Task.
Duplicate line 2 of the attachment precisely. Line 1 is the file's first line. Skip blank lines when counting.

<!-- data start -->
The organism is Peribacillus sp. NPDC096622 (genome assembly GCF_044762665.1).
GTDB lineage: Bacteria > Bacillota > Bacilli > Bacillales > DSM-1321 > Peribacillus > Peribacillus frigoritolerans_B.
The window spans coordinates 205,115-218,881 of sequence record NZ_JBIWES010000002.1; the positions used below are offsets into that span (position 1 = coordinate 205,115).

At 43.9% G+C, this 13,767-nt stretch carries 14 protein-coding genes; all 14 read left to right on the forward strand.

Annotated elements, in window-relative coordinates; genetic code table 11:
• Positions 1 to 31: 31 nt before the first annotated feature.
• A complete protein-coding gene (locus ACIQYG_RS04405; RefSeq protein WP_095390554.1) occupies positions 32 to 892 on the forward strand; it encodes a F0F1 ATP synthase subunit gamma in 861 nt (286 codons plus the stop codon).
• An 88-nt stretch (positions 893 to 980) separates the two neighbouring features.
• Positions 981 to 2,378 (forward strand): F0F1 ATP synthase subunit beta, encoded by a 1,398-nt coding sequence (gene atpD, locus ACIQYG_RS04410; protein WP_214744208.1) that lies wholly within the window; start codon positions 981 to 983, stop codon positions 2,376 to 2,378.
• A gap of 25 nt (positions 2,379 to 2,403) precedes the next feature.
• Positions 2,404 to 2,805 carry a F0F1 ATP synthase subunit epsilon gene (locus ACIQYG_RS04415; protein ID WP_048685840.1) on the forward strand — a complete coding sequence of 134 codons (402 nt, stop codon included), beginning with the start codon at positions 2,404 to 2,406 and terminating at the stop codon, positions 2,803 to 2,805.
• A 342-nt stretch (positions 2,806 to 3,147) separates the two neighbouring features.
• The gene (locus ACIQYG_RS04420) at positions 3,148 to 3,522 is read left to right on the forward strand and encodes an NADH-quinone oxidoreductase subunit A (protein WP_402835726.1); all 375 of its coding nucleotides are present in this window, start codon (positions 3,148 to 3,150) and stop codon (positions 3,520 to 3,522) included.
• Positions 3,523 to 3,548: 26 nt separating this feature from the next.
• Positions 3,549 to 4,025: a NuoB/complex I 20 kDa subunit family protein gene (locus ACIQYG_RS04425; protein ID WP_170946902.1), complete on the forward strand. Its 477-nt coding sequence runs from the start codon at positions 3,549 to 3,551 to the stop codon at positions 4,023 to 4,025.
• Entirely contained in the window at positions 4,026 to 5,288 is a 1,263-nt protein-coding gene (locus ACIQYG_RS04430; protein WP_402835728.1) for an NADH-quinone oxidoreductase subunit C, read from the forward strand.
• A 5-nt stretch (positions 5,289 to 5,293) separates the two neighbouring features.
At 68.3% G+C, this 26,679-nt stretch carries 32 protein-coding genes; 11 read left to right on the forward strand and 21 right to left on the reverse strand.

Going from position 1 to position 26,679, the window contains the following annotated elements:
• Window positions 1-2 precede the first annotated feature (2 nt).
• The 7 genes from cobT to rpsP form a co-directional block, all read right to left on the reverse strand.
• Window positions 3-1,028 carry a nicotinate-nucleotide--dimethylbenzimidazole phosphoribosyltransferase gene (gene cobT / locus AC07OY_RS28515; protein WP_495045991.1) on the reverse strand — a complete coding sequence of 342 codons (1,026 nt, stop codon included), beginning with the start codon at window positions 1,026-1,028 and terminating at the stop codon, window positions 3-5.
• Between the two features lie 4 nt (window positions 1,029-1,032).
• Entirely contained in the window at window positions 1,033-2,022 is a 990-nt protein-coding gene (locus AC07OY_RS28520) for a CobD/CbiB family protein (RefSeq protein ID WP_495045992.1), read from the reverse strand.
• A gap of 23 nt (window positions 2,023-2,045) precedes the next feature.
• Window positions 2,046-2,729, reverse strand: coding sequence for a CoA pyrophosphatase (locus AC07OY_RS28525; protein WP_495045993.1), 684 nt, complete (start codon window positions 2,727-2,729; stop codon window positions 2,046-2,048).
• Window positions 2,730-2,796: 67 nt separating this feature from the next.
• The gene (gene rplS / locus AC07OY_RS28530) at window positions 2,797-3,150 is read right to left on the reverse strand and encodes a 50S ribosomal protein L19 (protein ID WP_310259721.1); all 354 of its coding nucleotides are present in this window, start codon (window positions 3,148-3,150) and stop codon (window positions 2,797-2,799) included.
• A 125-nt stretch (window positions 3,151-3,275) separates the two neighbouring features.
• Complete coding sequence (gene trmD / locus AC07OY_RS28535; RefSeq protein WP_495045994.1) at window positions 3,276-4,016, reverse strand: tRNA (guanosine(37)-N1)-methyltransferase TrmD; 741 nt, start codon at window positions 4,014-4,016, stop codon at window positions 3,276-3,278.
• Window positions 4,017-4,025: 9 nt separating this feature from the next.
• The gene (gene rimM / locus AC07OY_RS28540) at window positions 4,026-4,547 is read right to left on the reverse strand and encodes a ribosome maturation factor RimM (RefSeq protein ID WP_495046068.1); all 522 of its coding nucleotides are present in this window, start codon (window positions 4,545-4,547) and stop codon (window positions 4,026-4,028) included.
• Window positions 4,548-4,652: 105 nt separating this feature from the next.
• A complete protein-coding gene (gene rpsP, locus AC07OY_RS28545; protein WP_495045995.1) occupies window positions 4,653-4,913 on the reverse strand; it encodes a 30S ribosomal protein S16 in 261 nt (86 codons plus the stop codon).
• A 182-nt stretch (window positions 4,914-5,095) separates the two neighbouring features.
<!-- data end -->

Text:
GTDB lineage: Bacteria > Bacillota > Bacilli > Bacillales > DSM-1321 > Peribacillus > Peribacillus frigoritolerans_B.